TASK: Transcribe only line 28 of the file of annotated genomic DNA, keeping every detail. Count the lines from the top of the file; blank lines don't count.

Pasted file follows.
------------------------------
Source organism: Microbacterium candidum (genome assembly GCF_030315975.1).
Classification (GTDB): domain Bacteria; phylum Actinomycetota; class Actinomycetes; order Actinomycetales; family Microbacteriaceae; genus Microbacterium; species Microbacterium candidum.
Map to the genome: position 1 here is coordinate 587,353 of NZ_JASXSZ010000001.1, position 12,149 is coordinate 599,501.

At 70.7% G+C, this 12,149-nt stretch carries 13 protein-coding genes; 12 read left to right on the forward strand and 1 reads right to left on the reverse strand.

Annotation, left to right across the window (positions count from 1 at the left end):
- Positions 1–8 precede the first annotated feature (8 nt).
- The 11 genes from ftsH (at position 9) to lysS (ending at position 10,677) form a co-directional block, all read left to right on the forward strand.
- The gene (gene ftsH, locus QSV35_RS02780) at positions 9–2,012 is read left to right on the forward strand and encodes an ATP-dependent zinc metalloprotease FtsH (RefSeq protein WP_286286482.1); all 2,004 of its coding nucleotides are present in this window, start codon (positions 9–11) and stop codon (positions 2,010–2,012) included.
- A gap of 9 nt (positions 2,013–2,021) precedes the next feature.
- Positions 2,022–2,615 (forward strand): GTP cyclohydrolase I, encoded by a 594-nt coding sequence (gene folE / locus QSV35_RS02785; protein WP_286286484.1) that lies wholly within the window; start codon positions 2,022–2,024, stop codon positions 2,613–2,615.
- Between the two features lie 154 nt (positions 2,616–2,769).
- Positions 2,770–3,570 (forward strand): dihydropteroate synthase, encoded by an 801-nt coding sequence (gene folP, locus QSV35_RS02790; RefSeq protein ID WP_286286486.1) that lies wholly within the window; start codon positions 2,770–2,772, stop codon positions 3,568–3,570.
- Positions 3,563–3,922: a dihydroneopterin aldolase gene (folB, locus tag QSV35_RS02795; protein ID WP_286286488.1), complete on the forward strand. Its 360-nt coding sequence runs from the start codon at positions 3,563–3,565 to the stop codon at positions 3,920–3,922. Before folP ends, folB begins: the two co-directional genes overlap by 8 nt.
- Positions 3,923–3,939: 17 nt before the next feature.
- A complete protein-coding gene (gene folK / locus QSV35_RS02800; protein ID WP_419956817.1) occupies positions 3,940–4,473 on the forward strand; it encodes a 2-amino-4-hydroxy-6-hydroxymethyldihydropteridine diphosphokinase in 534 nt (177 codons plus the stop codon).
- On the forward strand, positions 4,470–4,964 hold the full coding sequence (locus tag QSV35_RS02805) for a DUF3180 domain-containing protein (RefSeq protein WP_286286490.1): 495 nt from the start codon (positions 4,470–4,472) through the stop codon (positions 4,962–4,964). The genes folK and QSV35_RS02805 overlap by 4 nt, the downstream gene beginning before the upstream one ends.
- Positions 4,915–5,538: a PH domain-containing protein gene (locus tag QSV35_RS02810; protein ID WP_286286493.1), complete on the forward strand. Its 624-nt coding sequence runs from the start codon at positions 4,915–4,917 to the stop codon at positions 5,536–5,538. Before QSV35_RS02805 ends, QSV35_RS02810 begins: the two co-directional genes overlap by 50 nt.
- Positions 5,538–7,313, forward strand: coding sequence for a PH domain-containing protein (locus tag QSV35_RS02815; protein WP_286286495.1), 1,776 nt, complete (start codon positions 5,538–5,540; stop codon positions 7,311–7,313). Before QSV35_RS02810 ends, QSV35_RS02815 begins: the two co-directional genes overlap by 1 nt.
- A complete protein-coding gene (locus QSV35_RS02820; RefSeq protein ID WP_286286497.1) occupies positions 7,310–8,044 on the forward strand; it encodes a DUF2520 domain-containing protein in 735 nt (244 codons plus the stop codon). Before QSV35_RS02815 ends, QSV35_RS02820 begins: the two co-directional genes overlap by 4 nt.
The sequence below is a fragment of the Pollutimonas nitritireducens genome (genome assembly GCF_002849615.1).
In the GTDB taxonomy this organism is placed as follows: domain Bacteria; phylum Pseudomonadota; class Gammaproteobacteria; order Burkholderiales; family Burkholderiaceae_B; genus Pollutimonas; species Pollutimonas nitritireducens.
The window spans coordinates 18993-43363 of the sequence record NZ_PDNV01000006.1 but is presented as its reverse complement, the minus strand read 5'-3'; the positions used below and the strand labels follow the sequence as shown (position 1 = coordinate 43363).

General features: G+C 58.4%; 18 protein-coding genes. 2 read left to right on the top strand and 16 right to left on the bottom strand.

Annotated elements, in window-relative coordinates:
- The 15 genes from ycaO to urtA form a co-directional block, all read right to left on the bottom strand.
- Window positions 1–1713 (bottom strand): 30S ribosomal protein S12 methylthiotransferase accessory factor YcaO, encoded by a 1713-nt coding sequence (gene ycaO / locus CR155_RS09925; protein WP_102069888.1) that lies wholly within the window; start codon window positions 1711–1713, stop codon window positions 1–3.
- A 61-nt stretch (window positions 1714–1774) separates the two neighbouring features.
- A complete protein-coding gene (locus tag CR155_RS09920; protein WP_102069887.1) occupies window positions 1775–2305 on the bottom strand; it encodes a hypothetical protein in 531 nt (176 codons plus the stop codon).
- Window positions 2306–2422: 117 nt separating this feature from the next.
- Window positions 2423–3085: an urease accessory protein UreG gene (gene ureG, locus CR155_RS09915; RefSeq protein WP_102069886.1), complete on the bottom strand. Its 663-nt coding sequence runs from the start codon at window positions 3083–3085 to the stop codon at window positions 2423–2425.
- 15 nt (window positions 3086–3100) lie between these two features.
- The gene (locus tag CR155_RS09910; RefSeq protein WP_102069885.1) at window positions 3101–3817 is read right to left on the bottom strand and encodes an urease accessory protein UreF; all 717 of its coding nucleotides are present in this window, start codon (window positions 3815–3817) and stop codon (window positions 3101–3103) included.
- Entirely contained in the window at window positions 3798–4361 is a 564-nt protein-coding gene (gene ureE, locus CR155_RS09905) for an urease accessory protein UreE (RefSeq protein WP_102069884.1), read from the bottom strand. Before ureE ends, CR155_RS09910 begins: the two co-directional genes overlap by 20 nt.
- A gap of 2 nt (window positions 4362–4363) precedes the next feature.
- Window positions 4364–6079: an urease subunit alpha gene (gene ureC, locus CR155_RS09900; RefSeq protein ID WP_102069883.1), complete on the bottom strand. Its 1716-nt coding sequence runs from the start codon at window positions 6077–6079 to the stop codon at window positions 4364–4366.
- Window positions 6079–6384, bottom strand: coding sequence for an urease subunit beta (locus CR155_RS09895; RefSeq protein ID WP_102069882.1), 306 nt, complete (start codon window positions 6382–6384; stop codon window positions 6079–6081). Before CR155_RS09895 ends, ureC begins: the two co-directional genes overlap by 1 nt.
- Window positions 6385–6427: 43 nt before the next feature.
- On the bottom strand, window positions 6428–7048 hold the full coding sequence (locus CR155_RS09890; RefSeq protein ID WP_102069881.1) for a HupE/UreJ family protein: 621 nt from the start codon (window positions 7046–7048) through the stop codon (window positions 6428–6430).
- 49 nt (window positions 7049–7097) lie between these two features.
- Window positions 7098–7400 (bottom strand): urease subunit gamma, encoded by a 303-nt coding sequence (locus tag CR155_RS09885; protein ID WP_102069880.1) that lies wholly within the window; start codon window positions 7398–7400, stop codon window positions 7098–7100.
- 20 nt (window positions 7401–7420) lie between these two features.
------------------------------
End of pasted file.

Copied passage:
- A complete protein-coding gene (locus tag CR155_RS09920; protein WP_102069887.1) occupies window positions 1775–2305 on the bottom strand; it encodes a hypothetical protein in 531 nt (176 codons plus the stop codon).